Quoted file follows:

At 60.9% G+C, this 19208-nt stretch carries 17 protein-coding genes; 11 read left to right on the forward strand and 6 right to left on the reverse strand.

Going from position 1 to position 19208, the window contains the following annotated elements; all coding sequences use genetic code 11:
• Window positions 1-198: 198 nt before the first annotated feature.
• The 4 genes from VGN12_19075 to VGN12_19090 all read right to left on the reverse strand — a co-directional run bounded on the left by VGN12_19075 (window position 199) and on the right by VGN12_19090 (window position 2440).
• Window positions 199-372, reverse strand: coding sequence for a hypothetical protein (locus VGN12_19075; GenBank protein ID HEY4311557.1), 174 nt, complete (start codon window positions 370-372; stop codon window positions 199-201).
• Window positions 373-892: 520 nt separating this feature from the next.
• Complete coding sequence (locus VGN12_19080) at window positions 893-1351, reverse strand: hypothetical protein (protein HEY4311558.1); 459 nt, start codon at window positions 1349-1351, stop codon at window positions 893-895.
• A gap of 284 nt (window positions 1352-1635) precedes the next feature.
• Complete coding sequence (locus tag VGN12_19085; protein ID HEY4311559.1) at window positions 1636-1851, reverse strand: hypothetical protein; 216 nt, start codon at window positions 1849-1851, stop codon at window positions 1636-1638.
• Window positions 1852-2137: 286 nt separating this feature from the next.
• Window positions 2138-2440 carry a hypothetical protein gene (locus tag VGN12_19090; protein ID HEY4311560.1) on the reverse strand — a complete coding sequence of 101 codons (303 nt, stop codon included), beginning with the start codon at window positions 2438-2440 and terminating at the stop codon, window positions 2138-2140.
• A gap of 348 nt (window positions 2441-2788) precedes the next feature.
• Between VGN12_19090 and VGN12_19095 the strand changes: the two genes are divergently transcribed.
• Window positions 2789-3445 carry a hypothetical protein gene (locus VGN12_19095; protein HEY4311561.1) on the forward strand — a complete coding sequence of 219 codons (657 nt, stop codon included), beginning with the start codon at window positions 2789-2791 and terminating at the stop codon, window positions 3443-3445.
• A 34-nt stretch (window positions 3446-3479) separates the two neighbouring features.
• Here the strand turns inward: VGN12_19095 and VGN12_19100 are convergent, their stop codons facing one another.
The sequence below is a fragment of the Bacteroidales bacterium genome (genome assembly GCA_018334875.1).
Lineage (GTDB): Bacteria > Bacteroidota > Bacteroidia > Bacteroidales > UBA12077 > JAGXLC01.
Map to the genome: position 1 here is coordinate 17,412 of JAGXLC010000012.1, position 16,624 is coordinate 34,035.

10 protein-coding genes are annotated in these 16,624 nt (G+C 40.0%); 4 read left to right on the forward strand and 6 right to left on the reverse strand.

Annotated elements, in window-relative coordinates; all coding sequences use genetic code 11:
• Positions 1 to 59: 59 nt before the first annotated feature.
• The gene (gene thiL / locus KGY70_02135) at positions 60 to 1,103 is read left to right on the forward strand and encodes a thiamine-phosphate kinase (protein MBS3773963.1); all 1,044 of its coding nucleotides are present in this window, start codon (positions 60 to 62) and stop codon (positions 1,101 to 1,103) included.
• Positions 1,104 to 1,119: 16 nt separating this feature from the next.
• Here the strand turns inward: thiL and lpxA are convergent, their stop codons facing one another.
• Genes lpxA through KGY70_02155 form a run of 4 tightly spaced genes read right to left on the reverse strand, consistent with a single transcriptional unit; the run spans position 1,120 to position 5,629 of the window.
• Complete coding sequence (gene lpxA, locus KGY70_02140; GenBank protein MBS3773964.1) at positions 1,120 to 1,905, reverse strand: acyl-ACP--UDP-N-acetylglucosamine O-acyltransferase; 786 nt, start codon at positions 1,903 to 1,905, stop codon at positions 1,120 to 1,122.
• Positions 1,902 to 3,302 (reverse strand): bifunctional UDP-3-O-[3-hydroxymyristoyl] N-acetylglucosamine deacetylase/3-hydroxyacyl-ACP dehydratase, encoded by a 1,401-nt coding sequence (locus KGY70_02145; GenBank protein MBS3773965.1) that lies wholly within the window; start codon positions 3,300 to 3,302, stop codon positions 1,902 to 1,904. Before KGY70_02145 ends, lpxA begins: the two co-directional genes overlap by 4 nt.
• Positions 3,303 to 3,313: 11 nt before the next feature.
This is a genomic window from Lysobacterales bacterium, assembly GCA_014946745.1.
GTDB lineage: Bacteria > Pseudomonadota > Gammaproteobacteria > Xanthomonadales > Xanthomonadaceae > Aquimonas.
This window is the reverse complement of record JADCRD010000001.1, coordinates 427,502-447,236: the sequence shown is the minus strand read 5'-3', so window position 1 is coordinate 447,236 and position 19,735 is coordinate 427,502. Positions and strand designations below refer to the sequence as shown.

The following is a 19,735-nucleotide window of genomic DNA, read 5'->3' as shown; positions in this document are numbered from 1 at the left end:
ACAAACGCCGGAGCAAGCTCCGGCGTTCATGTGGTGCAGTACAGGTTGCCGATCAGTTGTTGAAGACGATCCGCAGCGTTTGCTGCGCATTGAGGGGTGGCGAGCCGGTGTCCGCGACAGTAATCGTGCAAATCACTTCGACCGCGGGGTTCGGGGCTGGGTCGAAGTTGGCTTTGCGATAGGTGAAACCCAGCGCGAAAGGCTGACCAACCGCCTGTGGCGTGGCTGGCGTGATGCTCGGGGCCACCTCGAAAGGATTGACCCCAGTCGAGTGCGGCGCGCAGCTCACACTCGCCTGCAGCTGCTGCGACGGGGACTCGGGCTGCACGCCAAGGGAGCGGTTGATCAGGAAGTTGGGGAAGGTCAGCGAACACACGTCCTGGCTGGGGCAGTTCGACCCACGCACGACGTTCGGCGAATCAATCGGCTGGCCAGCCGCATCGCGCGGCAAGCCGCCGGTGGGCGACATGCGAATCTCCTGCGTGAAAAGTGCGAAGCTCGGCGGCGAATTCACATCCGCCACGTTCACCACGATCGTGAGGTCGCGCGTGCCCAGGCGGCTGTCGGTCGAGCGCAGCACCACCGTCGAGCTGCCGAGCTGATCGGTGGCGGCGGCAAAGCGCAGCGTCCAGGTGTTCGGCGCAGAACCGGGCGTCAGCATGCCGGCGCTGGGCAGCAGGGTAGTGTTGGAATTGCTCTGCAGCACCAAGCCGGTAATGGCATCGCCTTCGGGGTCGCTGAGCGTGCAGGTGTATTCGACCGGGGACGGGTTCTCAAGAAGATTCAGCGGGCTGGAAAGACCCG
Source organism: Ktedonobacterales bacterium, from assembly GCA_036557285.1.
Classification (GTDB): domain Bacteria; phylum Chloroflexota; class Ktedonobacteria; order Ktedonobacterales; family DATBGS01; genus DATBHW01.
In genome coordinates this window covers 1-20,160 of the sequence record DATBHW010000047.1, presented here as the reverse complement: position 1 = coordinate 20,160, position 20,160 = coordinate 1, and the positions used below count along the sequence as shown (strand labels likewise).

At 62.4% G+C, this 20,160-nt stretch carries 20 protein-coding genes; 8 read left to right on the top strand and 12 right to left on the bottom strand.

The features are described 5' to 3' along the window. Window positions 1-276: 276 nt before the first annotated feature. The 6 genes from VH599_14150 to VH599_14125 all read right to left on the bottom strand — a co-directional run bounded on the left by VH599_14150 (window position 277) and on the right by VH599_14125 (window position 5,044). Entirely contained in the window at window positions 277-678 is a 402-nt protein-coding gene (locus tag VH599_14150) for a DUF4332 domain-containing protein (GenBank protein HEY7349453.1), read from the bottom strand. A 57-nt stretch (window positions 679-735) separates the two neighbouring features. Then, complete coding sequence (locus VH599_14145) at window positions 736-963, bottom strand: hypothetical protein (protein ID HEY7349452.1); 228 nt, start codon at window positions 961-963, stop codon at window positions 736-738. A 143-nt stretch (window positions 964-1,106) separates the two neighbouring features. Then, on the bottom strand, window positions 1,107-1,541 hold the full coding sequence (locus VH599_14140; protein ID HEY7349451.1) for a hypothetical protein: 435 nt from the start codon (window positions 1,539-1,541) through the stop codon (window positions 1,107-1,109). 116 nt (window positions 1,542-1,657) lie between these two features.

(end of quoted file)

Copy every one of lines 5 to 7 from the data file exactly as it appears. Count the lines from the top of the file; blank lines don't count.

• Window positions 199-372, reverse strand: coding sequence for a hypothetical protein (locus VGN12_19075; GenBank protein ID HEY4311557.1), 174 nt, complete (start codon window positions 370-372; stop codon window positions 199-201).
• Window positions 373-892: 520 nt separating this feature from the next.
• Complete coding sequence (locus VGN12_19080) at window positions 893-1351, reverse strand: hypothetical protein (protein HEY4311558.1); 459 nt, start codon at window positions 1349-1351, stop codon at window positions 893-895.